That Israel would try to avenge the deaths of 11 of its Olympians was a certainty. Three separate passages in the Torah refer to the principle of lex talionis, or "exact retaliation"—that no crime shall go unpunished. Yet even as Israeli prime minister Golda Meir told the Knesset that "we will smite them wherever they may be," she struggled with exactly whom to target and how to go after them. It took another event to lead her to unleash in all its fury Wrath of God, a revenge operation of extraordinary scope, breathtaking ingenuity and dubious legality.
In the aftermath of the Munich attack, Black September threatened to target Lufthansa planes as long as the three surviving Olympic terrorists remained in German custody. According to Abu Daoud, whose account is not disputed by several highly placed German sources, West German officials responded by offering $9 million, plus a proposal for a staged hijacking to provide a pretext for returning the captives. Indeed, on Oct. 29, 1972, two terrorists commandeered a Lufthansa jet as it left Beirut for Frankfurt with only 11 passengers, none of them women or children. West Germany promptly acceded to the hijackers' demands, sending the three surviving Munich terrorists to Libya so quickly that they were virtually on the ground in Tripoli before Israel knew the swap had been consummated.
The Germans' swift capitulation led Meir to become "literally physically sickened," as she put it in her memoir. She gave free rein to the Mossad, the Israeli secret police, whose hit teams over the next six years tracked down and killed at least 20 Palestinians, in Rome, Paris, Athens and Nicosia, Cyprus, as well as in the Arab world. Two of the three freshly released Munich terrorists, Adnan Al-Gashey and Mohammed Safady, were among those to die. Eventually agents assassinated the charismatic patrician whom Yasir Arafat regarded as a possible successor, Ali Hassan Salameh, who had helped orchestrate the Munich attack and joined mastermind Abu Daoud and the eight fedayeen for dinner at the train station on the eve of the operation. But most targets were highly ranked Palestinians whom Israel wanted eliminated for broader strategic reasons.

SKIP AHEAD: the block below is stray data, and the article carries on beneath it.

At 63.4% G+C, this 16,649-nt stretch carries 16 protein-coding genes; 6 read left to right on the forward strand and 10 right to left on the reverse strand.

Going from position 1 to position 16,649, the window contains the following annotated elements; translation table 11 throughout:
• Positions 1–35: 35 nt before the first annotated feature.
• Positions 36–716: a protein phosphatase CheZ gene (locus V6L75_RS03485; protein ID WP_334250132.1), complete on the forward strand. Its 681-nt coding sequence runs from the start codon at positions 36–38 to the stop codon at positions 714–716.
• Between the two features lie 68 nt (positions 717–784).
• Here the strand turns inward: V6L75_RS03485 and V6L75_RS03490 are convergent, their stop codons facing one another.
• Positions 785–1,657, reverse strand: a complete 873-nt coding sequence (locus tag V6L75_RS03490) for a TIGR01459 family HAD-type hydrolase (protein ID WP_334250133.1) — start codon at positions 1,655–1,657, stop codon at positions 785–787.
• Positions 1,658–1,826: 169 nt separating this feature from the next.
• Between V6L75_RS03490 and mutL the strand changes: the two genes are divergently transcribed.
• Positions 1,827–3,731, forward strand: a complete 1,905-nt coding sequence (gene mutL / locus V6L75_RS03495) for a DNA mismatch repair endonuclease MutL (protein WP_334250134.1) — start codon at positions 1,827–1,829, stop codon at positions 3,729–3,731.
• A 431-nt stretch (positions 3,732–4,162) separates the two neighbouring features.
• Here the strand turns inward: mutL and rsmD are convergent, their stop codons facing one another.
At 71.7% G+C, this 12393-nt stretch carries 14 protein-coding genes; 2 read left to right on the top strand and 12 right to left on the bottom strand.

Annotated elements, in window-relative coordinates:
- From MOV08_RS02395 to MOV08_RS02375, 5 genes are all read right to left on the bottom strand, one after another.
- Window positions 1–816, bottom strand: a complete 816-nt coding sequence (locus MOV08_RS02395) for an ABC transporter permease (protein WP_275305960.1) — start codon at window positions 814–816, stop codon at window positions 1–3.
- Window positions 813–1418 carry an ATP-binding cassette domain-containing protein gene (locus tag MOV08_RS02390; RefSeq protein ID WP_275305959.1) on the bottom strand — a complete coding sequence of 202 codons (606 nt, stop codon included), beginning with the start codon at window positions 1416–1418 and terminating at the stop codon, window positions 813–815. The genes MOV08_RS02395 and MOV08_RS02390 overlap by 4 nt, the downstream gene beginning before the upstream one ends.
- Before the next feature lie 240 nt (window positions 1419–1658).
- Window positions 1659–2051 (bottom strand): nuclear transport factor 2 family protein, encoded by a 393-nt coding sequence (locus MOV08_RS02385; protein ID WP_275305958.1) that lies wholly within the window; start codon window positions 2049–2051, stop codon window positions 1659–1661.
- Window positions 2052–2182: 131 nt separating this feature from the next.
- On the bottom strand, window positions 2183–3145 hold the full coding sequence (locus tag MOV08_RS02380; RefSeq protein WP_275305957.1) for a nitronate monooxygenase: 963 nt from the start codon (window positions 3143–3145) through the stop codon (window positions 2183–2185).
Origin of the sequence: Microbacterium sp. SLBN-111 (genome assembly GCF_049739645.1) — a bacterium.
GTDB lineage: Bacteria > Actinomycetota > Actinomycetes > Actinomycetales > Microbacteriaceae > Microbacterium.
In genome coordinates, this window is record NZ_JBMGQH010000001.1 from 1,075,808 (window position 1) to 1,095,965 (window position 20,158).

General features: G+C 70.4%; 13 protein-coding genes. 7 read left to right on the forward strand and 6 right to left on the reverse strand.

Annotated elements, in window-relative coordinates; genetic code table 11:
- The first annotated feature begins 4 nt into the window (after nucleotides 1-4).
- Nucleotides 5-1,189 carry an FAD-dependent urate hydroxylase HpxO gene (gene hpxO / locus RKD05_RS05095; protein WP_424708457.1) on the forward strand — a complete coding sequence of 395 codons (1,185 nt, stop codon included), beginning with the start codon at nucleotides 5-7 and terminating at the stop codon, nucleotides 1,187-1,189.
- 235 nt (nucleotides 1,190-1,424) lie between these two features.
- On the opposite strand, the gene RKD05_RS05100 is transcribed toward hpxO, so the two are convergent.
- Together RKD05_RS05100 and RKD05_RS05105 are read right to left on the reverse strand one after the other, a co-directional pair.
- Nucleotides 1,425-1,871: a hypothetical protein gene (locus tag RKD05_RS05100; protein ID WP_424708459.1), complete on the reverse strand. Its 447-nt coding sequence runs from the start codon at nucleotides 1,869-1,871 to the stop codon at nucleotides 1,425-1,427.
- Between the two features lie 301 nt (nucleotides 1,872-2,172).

In the most legendary action, in April 1973, future Israeli prime minister Ehud Barak, dressed in drag and carrying grenades in his brassiere, led three teams of Sayeret Matkal special forces into Beirut under cover of darkness. After coming ashore in inflatable rafts, the commandos pulled off three assassinations in three apartment buildings, then returned to getaway speedboats, all within 30 minutes. Three months later in Norway—in the future Olympic city of Lillehammer—the Mossad committed a shameful blunder. Two agents mistook a Moroccan immigrant waiter for Salameh, gunning him down in the street while his pregnant wife looked on. That disaster led to a suspension of Wrath of God for five years, with 15 or so names still on Israel's list.
Today Jamal Al-Gashey, the lone surviving Munich terrorist, is believed to be living in North Africa. As for Abu Daoud (page 65), in 1981 in a hotel lobby in Warsaw he took five bullets yet survived what had likely been a joint assassination effort of the Mossad and a breakaway Palestinian faction. Though he tries to conceal his whereabouts, Abu Daoud says he still feels as though the Mossad is following him all the time.